23 November 1998

It's the Fault of the West

If globalization is heading for a crisis, it will be because the rich world's leaders are fools

By Gerald Segal

The run-up to the meeting of the Asia Pacific Economic Cooperation (APEC) in Kuala Lumpur last week was full of the usual stuff: more complaints about the failures of globalization, fueled by the meltdown of the Asian economies. Such sourness is misplaced. Globalization is as robust as it has ever been. Indeed, if there is a threat to the success of the Western-dominated global system it comes from shortsighted Western leaders, most of whom were not in Kuala Lumpur.

A dissonant medley of voices has decided that globalization is terminally ill. First come those who always saw globalization as the embodiment of a nasty capitalist agenda, but had muted their campaigns following the death of European communism and the global economy's bull run in the 1990s. The grouchy class now also includes Asians, among them some who were once the brightest protégés of international capitalism. Poor dears; they never read the fine print in the advertisement for capitalism--the lines that note that markets can both fall and rise. Then there are the guilt-ridden or nervous puritan capitalists in the Anglo-Saxon world (e.g., George Soros) who could not quite believe their recent successes.

If these critics have little in common, it's hardly surprising: there has been no single crisis of globalization, but merely some loosely connected trends. The most significant development has been in Asia. As a result of spectacular hubris and fundamental problems in Asian political and economic systems (cronyism, corruption, opaque politics and economics), many Asian countries are properly paying the price for a failure to reform fast enough. By trying to blame the crisis on the impersonal forces of foreign-directed globalization, Asians risk missing the real lesson--they hold their future in their own hands and reform must begin at home. Unfortunately, far too many Westerners were taken in by the Asian hubris and rhetoric. As is common in the late stages of a bull run, the "masters of the universe" on Wall Street and in the City of London demonstrated vaunting hubris of their own, even while they were being told that Asia's fundamentals were rotting. Much like an immature shopper with a credit card, Western moneymen could squander funds all too easily. But blaming globalization for all that is about as useful as blaming credit-card companies for a spendthrift's debt.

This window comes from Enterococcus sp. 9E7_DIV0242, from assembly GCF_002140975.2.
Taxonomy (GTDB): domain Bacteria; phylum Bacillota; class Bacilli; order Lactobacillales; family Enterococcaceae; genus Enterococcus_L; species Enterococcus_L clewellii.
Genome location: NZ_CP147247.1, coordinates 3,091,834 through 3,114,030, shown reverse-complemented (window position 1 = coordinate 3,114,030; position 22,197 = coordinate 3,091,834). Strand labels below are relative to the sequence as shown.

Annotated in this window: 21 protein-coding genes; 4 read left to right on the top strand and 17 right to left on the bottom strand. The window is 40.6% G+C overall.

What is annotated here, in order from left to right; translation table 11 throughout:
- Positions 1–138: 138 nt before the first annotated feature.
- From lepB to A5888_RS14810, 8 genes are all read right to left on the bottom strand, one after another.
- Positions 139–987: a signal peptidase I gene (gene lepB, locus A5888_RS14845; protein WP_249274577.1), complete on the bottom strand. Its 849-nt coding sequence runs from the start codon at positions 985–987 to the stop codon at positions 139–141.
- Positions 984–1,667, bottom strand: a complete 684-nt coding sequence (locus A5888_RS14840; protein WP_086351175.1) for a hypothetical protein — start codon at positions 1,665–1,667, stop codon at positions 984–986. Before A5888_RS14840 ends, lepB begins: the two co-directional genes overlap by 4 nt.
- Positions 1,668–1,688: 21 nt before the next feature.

Moreover, the bull markets on both sides of the Atlantic needed--and got--a correction. In practice, emerging markets in non-Japan Asia and Russia account for less than 8 percent of the trade of Westerners and less than 1 percent of GDP. But as stock markets in Europe and the Anglo-Saxon world creep back near their record highs earlier in the year, it is clear that fears about Asia and Russia merely provided the excuse for a long-anticipated and much-needed correction in irrationally exuberant markets. The fact that in October the G-7 masterfully spun a package of inconsequential tinkerings with the global economic architecture into "an effective action plan" demonstrates that, for the developed world, the greatest fear was merely fear itself.